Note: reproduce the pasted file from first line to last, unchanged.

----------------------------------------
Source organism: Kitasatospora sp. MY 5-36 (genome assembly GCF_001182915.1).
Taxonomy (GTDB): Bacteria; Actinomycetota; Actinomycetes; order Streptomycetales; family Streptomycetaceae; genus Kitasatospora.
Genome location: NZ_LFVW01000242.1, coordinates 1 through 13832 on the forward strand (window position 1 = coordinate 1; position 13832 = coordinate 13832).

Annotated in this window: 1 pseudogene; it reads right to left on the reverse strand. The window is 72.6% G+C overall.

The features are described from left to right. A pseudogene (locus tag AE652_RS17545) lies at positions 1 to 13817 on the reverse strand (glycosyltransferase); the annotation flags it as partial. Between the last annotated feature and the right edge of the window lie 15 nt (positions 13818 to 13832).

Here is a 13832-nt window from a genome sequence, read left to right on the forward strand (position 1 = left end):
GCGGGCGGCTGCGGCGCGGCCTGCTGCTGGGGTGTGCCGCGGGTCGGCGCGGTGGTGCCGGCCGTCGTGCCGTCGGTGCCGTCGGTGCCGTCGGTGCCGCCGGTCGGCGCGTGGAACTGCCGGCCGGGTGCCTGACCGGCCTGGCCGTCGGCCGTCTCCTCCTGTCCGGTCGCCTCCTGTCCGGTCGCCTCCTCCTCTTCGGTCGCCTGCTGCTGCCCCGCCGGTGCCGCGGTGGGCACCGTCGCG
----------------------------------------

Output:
Source organism: Kitasatospora sp. MY 5-36 (genome assembly GCF_001182915.1).
Taxonomy (GTDB): Bacteria; Actinomycetota; Actinomycetes; order Streptomycetales; family Streptomycetaceae; genus Kitasatospora.
Genome location: NZ_LFVW01000242.1, coordinates 1 through 13832 on the forward strand (window position 1 = coordinate 1; position 13832 = coordinate 13832).

Annotated in this window: 1 pseudogene; it reads right to left on the reverse strand. The window is 72.6% G+C overall.

The features are described from left to right. A pseudogene (locus tag AE652_RS17545) lies at positions 1 to 13817 on the reverse strand (glycosyltransferase); the annotation flags it as partial. Between the last annotated feature and the right edge of the window lie 15 nt (positions 13818 to 13832).

Here is a 13832-nt window from a genome sequence, read left to right on the forward strand (position 1 = left end):
GCGGGCGGCTGCGGCGCGGCCTGCTGCTGGGGTGTGCCGCGGGTCGGCGCGGTGGTGCCGGCCGTCGTGCCGTCGGTGCCGTCGGTGCCGTCGGTGCCGCCGGTCGGCGCGTGGAACTGCCGGCCGGGTGCCTGACCGGCCTGGCCGTCGGCCGTCTCCTCCTGTCCGGTCGCCTCCTGTCCGGTCGCCTCCTCCTCTTCGGTCGCCTGCTGCTGCCCCGCCGGTGCCGCGGTGGGCACCGTCGCG